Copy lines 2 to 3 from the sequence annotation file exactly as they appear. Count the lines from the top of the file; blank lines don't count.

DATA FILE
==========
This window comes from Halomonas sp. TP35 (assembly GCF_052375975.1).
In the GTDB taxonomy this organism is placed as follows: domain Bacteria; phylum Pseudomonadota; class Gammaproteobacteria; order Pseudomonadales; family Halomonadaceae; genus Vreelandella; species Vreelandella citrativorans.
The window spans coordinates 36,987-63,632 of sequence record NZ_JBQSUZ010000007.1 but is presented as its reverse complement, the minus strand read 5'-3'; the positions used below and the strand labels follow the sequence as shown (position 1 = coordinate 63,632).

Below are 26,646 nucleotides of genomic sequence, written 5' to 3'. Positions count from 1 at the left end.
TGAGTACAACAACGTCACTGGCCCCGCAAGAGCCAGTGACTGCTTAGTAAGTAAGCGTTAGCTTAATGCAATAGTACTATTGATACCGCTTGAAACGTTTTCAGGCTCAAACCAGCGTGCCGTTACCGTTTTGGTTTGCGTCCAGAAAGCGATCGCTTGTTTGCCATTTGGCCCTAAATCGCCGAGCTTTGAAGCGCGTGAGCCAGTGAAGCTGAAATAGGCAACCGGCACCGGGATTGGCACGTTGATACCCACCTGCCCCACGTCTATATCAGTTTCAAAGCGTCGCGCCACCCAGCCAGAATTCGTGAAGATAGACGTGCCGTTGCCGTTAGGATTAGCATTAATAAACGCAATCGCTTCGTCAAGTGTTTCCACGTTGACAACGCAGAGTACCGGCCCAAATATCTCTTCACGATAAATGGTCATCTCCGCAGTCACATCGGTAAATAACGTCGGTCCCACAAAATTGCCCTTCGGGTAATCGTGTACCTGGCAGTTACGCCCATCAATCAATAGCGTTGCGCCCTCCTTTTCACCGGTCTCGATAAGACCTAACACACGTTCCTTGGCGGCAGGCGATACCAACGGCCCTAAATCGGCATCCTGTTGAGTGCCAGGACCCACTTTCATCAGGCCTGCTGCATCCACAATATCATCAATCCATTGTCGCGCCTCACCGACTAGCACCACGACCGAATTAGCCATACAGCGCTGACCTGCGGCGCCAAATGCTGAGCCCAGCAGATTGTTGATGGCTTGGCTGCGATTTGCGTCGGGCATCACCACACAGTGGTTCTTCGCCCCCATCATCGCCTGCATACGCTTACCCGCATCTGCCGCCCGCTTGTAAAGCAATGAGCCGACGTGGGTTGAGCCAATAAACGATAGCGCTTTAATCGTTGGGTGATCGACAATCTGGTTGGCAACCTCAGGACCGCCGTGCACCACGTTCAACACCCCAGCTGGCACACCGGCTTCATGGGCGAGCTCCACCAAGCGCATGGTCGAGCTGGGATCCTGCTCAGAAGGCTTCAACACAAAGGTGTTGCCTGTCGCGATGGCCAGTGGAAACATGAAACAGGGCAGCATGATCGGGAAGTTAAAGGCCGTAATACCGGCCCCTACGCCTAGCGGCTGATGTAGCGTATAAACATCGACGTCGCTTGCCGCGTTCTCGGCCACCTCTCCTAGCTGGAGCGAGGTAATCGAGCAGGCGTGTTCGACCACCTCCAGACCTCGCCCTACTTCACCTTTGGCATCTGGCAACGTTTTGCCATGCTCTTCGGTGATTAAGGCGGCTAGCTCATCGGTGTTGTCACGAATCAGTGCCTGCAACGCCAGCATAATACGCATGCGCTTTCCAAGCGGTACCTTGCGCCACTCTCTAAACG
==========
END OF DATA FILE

In the GTDB taxonomy this organism is placed as follows: domain Bacteria; phylum Pseudomonadota; class Gammaproteobacteria; order Pseudomonadales; family Halomonadaceae; genus Vreelandella; species Vreelandella citrativorans.
The window spans coordinates 36,987-63,632 of sequence record NZ_JBQSUZ010000007.1 but is presented as its reverse complement, the minus strand read 5'-3'; the positions used below and the strand labels follow the sequence as shown (position 1 = coordinate 63,632).